The origins of St. Euphrosynia Church, named after St. Euphrosynia or (Euphrosyne of Polatsk), who lived from 1110 to 1173, and is considered the patron saint of Belarus, can be traced back to the Displaced Persons camps of post-war Germany. The horrors of Soviet repression forced Belarusian Orthodox clergy and believers to flee the onslaught of the Red Army and seek refuge in the west. Before coming to the United States, parishioners came together and worshiped in Regensburg, Michelsdorf and Baknang, Germany. Those members who were fortunate enough to be able to immigrate to the United States gravitated towards those towns and cities that held established Belarusian communities, one of those being South River, New Jersey. In 1951, the parish received its charter from the state of New Jersey and a parish council was elected, with Father Mikalaj Lapitzki selected as its first pastor.

Hardly a wealthy parish, this first group of parishioners asked a local church for help in celebrating their first worship services. The Conklin Methodist Church on Jackson and Gordon Streets under Rev. G. Nelson Moore allowed our church to use the second floor of their building for our first services. Thanks to their generosity and shared faith, the parish was able to save funds in order to purchase or build a permanent home. At this time, the Church Council also requested and was granted membership of St. Euphrosynia Church into the Greek Orthodox Archdiocese of North and South America.

In 1953, we were able to purchase a former Jewish Synagogue on Whitehead Avenue and convert it into an Orthodox Christian Church. Also, at about this same time, the Church acquired a piece of land on Hillside Avenue for use as a parish cemetery. In the following years, our church experienced a steady growth in the number of parishioners and it became clear that it was outgrowing the capacity of the small church on Whitehead Avenue. Through the hard work and perseverance of Rev. Lapitzki and the Parish Council over several years, the Borough of South River was convinced to sell the church a plot of vacant land at the south end of Whitehead Avenue. The plan was to build a new church, parish hall and rectory.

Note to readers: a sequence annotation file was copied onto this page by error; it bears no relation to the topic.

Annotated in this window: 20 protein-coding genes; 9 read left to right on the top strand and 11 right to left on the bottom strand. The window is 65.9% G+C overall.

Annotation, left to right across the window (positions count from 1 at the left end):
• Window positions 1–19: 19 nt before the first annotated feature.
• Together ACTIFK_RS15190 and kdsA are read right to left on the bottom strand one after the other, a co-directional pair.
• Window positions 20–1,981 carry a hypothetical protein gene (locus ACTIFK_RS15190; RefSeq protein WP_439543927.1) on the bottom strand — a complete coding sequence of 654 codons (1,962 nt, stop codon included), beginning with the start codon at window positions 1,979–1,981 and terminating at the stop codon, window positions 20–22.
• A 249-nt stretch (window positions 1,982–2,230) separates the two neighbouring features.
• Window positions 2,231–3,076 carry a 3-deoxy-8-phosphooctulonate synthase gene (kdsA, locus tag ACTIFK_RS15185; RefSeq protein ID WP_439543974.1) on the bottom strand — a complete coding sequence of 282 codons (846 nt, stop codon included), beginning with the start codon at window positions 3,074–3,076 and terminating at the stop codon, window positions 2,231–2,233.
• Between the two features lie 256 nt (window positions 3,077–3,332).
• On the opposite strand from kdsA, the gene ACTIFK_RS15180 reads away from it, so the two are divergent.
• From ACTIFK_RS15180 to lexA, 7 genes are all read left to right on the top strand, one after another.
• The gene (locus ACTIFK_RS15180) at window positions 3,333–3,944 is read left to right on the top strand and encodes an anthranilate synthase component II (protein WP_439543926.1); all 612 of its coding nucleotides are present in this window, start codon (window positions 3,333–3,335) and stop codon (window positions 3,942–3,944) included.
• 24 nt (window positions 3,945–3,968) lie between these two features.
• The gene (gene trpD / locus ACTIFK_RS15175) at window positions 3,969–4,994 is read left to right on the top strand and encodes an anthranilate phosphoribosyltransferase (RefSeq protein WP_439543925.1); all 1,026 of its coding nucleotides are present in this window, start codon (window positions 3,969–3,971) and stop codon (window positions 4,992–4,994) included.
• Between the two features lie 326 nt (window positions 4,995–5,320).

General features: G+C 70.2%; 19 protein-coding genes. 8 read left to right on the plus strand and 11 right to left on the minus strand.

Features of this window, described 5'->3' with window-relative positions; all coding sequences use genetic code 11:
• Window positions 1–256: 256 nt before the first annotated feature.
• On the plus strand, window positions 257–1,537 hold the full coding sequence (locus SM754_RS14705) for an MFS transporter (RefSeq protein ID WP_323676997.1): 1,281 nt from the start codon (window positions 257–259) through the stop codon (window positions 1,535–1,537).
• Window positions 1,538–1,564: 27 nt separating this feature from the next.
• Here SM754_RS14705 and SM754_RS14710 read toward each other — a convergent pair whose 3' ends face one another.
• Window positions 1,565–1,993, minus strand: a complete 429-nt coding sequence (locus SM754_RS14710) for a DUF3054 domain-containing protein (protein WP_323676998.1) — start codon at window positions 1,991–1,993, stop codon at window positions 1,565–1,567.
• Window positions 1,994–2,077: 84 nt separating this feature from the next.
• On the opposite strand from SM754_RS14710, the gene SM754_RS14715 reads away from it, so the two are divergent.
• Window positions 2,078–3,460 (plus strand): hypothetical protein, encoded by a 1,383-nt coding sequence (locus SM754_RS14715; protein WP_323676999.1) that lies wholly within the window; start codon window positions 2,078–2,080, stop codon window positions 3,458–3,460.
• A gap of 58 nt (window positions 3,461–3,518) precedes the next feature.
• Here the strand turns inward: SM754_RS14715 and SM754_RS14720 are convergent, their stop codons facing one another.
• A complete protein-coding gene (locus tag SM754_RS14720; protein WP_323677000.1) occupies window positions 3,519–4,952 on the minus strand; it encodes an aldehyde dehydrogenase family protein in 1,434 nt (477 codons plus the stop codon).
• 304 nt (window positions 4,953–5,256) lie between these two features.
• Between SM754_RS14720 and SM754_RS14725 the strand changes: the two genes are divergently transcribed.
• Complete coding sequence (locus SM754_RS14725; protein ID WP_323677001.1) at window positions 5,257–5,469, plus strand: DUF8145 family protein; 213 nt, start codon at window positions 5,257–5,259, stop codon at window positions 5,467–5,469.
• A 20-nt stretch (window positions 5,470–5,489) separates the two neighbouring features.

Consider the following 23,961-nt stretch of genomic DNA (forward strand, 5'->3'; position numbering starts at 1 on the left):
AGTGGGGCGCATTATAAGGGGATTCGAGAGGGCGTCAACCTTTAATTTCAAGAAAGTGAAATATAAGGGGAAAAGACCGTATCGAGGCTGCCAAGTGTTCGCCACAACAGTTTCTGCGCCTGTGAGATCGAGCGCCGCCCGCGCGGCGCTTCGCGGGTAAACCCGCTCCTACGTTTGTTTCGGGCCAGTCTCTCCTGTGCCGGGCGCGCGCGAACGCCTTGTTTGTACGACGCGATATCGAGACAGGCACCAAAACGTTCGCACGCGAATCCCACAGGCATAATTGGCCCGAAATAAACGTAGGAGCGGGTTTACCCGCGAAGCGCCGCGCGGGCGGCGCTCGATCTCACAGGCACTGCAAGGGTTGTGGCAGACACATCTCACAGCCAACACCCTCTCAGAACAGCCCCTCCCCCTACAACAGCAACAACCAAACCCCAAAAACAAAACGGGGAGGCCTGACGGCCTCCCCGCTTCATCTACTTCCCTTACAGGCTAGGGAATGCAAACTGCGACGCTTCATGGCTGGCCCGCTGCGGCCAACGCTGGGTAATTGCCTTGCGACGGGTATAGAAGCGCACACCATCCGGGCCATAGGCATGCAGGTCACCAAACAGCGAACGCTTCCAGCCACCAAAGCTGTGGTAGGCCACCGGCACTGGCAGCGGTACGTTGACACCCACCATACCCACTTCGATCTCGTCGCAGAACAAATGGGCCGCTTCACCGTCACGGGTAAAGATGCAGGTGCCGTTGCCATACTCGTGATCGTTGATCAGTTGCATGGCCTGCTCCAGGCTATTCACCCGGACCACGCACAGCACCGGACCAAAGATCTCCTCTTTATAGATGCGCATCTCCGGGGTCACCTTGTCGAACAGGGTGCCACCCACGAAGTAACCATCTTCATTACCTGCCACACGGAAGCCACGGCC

Through the hard work of many volunteers and the generosity of its parishioners, the project slowly took shape. The contributions, in terms of dollars and physical labor are too many to mention in this short history. We today, however, owe a great debt of gratitude to our Lord and those far-sighted people who worked so hard to bring a beautiful dream to fruition. 

  • Vitali Cierpicki, History, building of Belarus Greek Orthodox Church of St. Euphrosynia in South River, NJ (South River, N.J.: Belarussain Press, 1999). "25th anniversary of the new Church of St. Euphrosynia of Polotsk in South River", loosely inserted. 105 pages : illustrations.
  • [St. Euphrosynia Byelorussian Orthodox Church, 1950-1975].Pamëiìa︡tnaëi︠ìa︡ kniha, 1950-1975. (South River, N.J.: Byelorussian Press, [1975])